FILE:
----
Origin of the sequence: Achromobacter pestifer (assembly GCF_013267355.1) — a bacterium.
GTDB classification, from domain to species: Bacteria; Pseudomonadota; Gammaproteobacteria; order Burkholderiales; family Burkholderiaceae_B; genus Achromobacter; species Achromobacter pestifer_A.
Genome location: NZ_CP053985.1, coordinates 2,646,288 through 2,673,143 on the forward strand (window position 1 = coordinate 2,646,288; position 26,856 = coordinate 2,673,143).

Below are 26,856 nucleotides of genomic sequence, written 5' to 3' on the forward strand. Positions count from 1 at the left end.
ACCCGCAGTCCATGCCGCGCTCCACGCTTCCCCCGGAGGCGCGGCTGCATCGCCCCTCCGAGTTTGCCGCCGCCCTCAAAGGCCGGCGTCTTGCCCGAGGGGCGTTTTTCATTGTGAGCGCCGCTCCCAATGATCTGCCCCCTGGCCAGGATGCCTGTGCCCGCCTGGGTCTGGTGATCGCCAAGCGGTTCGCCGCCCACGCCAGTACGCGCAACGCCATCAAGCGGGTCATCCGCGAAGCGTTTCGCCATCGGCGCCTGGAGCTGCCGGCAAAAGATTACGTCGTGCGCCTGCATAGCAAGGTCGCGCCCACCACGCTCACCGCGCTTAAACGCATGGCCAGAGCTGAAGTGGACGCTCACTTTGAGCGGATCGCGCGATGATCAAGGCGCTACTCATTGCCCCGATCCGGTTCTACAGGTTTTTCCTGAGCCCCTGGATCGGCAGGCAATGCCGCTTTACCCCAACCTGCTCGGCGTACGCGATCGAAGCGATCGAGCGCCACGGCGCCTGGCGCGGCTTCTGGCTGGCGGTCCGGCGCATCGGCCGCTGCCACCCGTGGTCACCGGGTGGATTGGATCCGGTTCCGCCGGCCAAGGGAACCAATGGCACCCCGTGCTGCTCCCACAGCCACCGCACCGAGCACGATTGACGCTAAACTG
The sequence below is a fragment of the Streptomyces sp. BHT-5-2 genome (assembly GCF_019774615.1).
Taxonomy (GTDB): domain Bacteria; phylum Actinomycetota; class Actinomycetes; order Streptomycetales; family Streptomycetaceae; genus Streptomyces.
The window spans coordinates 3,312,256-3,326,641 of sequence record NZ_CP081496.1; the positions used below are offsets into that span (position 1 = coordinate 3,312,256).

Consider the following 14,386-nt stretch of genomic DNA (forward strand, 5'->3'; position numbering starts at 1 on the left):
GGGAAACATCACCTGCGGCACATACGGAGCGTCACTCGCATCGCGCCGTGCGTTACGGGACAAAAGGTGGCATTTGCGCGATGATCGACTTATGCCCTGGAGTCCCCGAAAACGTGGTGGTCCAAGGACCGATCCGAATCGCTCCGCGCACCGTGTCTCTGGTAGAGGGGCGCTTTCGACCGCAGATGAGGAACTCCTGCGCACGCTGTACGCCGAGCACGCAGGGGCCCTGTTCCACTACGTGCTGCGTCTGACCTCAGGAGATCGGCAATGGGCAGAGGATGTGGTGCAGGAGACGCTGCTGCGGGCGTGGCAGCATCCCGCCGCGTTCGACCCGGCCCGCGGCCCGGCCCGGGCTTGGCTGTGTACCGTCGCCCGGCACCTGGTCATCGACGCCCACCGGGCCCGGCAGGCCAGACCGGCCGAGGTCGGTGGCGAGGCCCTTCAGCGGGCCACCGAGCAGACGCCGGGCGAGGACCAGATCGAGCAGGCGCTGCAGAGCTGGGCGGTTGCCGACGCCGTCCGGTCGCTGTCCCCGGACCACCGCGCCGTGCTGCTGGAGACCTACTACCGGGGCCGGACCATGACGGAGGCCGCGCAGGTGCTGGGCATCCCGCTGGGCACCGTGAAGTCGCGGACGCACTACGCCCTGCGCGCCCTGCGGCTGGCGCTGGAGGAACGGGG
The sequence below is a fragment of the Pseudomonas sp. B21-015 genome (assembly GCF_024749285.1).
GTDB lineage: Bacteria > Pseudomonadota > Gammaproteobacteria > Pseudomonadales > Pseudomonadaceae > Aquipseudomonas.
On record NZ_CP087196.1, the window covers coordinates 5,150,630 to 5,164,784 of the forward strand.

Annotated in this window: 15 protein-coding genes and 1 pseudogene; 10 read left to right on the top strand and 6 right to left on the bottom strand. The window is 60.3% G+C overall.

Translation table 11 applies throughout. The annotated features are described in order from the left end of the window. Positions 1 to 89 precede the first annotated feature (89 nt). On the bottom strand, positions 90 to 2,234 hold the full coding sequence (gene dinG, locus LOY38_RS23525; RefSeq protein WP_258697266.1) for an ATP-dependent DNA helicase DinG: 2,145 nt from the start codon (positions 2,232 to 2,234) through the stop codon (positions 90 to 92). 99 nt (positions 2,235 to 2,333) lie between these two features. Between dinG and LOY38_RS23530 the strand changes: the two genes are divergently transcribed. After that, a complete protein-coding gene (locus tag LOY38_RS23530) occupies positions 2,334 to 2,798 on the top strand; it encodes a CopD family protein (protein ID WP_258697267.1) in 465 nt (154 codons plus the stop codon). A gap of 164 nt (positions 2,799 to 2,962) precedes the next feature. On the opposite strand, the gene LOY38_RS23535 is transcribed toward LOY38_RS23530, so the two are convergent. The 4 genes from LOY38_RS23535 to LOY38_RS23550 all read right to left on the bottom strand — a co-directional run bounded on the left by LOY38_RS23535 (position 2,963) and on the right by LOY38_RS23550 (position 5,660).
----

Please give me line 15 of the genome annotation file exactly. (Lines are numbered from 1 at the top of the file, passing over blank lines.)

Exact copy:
Translation table 11 applies throughout. The annotated features are described in order from the left end of the window. Positions 1 to 89 precede the first annotated feature (89 nt). On the bottom strand, positions 90 to 2,234 hold the full coding sequence (gene dinG, locus LOY38_RS23525; RefSeq protein WP_258697266.1) for an ATP-dependent DNA helicase DinG: 2,145 nt from the start codon (positions 2,232 to 2,234) through the stop codon (positions 90 to 92). 99 nt (positions 2,235 to 2,333) lie between these two features. Between dinG and LOY38_RS23530 the strand changes: the two genes are divergently transcribed. After that, a complete protein-coding gene (locus tag LOY38_RS23530) occupies positions 2,334 to 2,798 on the top strand; it encodes a CopD family protein (protein ID WP_258697267.1) in 465 nt (154 codons plus the stop codon). A gap of 164 nt (positions 2,799 to 2,962) precedes the next feature. On the opposite strand, the gene LOY38_RS23535 is transcribed toward LOY38_RS23530, so the two are convergent. The 4 genes from LOY38_RS23535 to LOY38_RS23550 all read right to left on the bottom strand — a co-directional run bounded on the left by LOY38_RS23535 (position 2,963) and on the right by LOY38_RS23550 (position 5,660).